Definition of bumper in English:

bumper

Line breaks: bump¦er
Pronunciation: /ˈbʌmpə
 
/

noun

  • 1A horizontal bar fixed across the front or back of a motor vehicle to reduce damage in a collision: she started the car with a jerk and hit the bumper of the car in front
    More example sentences
    • After a year, the Ford Aspire had minor changes done in that included new front and rear bumpers, headlamps, turn signals, tail lamps, and wheel covers.
    • This airbag is deployed from just above the front bumper when a frontal collision is imminent.
    • Usually such damages will weaken the bumper's ability to absorb the shock of collision.
  • 2 Cricket , • dated another term for bouncer ( sense 2).
    More example sentences
    • Sometimes he would bowl bumpers just for this purpose - even at his old mate.
    • He's got a very good bumper, and his slower ball comes out really well.
    • He bowled the bumper sparingly but brilliantly.
  • 3 (also bumper race) Horse Racing A flat race for inexperienced horses which are intended for future racing in hurdles or steeplechases.
    [said to be from an earlier racing term bumper 'amateur rider']
    More example sentences
    • He rides them in national hunt flat races called bumpers but he lets a professional jockey take over for the hurdles.
    • Winning trainer Jonjo O'Neill said the horse may have one more run in a bumper before going hurdling with the Supreme Novices Hurdle at the Festival one of the aims.
    • Mark Pitman's gelding has shown decent form in bumpers and also over hurdles, and has finished runner-up in both his races over the minor obstacles this term.
  • 4 archaic A generous glassful of an alcoholic drink, typically one drunk as a toast.
    More example sentences
    • He who drank a bumper on his knees to the health of his mistress, was dubbed a knight for the evening.
    • On my way home I stopped in at the tavern and drank a bumper of whiskey, something I had not indulged in for the last five or six years.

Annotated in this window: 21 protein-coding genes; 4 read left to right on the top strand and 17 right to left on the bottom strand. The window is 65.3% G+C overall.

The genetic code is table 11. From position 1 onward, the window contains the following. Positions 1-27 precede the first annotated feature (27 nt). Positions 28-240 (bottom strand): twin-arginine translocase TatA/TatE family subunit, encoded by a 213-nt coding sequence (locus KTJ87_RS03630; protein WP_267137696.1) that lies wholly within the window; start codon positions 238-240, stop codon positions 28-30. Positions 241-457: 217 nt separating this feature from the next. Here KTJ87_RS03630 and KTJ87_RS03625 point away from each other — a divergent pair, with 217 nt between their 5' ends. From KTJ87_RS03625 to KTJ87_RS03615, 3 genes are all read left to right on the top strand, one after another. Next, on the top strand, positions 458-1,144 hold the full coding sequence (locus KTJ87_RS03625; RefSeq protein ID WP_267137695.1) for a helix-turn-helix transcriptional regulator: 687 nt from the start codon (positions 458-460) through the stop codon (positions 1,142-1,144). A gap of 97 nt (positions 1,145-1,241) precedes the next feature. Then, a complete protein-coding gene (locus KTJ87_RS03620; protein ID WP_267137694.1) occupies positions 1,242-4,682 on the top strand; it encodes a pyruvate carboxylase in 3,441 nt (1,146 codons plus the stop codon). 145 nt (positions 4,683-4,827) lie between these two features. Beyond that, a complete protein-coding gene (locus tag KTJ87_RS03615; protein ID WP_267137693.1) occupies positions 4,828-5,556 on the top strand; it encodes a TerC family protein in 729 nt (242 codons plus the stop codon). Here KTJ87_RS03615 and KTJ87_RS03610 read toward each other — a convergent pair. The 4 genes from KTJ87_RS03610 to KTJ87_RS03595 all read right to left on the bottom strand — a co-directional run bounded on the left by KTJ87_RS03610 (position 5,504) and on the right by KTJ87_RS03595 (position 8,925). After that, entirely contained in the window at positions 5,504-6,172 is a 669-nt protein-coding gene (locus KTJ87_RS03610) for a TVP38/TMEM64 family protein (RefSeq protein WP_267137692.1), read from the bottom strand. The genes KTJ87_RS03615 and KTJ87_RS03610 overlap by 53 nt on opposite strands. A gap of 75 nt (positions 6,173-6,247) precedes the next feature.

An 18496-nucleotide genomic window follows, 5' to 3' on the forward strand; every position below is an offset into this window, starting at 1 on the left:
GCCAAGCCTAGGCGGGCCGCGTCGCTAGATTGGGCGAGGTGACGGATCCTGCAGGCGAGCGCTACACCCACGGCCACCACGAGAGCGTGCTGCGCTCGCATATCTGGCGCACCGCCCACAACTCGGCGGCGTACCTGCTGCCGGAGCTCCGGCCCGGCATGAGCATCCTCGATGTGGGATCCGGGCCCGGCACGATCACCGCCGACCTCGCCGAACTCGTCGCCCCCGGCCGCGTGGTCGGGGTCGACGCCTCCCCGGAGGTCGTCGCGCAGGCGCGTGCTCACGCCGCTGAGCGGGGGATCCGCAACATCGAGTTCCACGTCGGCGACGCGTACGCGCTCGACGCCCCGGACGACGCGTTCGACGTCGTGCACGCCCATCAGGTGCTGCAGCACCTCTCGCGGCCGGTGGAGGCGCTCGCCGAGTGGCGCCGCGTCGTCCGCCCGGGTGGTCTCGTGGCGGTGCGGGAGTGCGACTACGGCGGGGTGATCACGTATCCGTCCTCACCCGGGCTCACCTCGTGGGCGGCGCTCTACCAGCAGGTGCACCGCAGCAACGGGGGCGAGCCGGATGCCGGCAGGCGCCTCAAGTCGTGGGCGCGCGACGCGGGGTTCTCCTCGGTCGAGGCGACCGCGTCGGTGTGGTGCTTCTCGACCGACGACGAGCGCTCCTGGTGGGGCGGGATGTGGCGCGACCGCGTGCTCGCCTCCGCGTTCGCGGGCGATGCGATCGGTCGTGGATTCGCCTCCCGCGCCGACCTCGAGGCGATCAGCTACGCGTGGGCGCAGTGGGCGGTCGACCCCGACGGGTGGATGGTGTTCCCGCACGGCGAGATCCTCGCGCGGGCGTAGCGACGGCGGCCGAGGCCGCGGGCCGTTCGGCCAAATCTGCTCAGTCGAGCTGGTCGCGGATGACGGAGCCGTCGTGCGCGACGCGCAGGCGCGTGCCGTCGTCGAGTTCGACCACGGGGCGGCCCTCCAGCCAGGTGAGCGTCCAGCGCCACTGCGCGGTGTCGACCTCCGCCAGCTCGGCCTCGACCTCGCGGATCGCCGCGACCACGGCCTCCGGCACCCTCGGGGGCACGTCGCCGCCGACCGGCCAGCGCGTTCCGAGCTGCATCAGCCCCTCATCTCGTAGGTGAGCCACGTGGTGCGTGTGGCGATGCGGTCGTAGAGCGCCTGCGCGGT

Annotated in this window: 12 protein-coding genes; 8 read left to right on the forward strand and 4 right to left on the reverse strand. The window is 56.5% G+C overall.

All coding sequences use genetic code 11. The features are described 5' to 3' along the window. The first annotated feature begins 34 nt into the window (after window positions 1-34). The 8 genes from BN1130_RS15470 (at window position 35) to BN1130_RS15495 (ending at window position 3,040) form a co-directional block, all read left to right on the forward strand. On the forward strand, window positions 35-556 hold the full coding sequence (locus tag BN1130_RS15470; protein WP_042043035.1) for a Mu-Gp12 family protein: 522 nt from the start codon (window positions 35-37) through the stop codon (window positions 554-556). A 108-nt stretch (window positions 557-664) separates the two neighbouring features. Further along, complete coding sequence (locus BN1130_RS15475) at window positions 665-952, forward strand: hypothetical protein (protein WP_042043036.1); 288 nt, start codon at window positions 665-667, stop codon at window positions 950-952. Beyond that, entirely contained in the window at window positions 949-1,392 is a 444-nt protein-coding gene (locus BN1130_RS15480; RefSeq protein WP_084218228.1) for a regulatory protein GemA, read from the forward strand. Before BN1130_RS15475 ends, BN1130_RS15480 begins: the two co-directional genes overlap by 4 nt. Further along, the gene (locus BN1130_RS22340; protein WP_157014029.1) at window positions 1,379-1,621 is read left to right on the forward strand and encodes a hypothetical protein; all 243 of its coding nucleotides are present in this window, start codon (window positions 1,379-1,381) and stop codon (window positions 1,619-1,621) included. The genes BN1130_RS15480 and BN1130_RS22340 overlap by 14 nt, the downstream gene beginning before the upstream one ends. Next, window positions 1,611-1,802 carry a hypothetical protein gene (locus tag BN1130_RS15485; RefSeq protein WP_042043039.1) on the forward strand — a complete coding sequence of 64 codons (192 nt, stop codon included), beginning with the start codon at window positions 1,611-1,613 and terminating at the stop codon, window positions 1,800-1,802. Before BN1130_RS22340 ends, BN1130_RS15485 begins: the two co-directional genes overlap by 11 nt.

• There are whole pages full of Masonic toasts from which the presiding officer could select, and after every one of which a bumper was drunk by the Brethren present.

adjective

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Phrases

bumper-to-bumper

Very close together, as cars in a traffic jam.
More example sentences
  • Traffic was bumper-to-bumper after police closed part of Ribbleton Lane and Deepdale Road, near the prison, and also St Mary's Street, off Ribbleton Lane.
  • Both the morning and afternoon races witnessed the closest bumper-to-bumper action that the S championship has seen so far in 2005, with similar starts but very different endings.
  • Usually on any working day the traffic moves bumper-to-bumper.
(Of an insurance policy) comprehensive; all-inclusive: choose our 3-year/36,000-mile bumper-to-bumper warranty
More example sentences
  • In addition, unlike comprehensive bumper-to-bumper car warranties, boats are sold with separate warranties for the boat and for the engine, as well as a host of warranties for other equipment on board.
  • Right off the internet, you can buy extended warranty used car coverage that is generally bumper-to-bumper and lasts several years.
  • Hyundai offers a 100,000-mile warranty on its engine and related powertrain systems and a 60,000-mile bumper-to-bumper warranty on other vehicle parts and systems.

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Pronunciation: skəʊʃ
noun
a small amount; a little